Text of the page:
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Every once in a while, I have experiences in ministry when I think, “Well I never would have imagined that happening!”  I admit that the experience is rare.  There is not a lot that surprises me anymore in this line of work.  Though I am relatively young, I still feel like I have seen it all.

But that has not been the case this week.  This week I found myself in two situations I would have never anticipated.  On Sunday night, our parish hosted the Long Island Transgender Day of Remembrance.  I had no role in crafting the liturgy or planning the evening.  I simply offered our space and was asked to give an opening and closing prayer.  In fact, the planning committee warned me that this would not be like a “church service” – so I should not get my hopes up!  But as I sat in my pew, watching testimonial after testimonial, listening to over eighty names of those who were murdered because of their transgender identity, and hearing beautiful music about the wideness of God’s love and the call to love “the other” – I tell you, I experienced “Church.”  You see, Church is supposed to be about worshiping our God who shows mercy and compassion, who calls us to love the outcast and the oppressed, and who compels us to go out and witness the Good News of God in Christ.  Sunday night, I felt like the Good News came back inside and witnessed to me.

Plainview-Old Bethpage Interfaith Clergy, November 24, 2015

On Tuesday night, I participated in my fourth Plainview-Old Bethpage Interfaith Thanksgiving Service.  Every year I find the service moving. I am grateful for a holiday that we can all honor without fear of stepping on each other’s toes.  But as I sat there last night, I became acutely aware of my surroundings.  On my left sat the Mufti from the local Muslim community and on my right sat the priest from the local Roman Catholic parish.  It occurred to me in that moment that the Mufti usually only says prayers with men.  The women pray separately.  And yet, there we were, side by side, giving thanks to God.  It also occurred to me that although the priest has been warm and affirming, his Church does not recognize my ordination as appropriately apostolic – especially given my gender.  And yet, there we were, as equal leaders in our respective communities.  Despite having had long relationships with the fellow clergy leaders, this was the first time I realized how radical our relationships are – to sit next to each other despite profound differences – and yet still be able to praise, lead, and worship together.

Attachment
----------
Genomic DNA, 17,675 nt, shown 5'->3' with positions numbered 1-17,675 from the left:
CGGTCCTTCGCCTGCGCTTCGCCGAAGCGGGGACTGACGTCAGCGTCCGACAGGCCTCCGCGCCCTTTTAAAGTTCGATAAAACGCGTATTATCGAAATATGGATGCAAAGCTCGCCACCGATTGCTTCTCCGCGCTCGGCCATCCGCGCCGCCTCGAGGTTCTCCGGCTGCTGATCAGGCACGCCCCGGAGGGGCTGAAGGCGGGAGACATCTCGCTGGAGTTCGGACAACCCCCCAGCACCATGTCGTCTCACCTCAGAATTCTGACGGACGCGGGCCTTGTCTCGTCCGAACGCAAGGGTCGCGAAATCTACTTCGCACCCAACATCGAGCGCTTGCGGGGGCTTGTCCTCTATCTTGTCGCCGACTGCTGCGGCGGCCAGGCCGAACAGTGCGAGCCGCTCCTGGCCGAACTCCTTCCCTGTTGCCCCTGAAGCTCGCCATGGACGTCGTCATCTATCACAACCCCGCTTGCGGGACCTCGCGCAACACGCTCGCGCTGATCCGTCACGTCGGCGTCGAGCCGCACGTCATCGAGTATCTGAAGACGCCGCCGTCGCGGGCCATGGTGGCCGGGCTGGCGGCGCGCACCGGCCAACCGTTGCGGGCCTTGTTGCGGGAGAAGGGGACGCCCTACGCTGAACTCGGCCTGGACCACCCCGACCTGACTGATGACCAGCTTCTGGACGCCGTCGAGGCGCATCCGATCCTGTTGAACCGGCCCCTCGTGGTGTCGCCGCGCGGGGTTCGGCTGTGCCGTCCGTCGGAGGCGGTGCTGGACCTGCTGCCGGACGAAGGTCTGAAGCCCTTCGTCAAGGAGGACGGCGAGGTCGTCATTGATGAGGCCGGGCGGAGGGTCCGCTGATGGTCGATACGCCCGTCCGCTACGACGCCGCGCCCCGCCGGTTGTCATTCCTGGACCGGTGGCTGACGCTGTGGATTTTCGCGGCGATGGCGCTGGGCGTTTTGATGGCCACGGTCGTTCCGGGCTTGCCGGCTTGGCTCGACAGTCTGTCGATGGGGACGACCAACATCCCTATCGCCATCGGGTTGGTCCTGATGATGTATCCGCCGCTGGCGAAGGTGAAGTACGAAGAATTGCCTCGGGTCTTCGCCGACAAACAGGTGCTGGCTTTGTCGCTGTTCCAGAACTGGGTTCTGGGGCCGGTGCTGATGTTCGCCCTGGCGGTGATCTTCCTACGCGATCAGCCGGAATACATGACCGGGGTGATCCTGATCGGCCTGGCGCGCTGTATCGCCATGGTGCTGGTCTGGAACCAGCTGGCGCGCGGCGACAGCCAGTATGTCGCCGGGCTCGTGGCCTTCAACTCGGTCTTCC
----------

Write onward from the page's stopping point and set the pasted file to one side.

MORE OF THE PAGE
Truthfully, I do not know what God is doing this week.  On a basic level, I suspect God is reminding me that I am not even close to having “seen it all.”  But on a deeper level, I also suspect that God is inviting me to go further, to delve deeper, and to see more widely.  Perhaps a disadvantage to my profession is a naïve sense that I have a hold on who this God is that we worship and serve.  This week, God has humbled me by reminding me that God is so much more. As I anticipate celebrating Eucharist on Thanksgiving Day, I expect to approach the Table with keener sense of wonder, gratitude, and awe for the ways in which God is so much more.  What a blessed gift this week has been.  Thanks be to God for being more than I could ask for or imagine!

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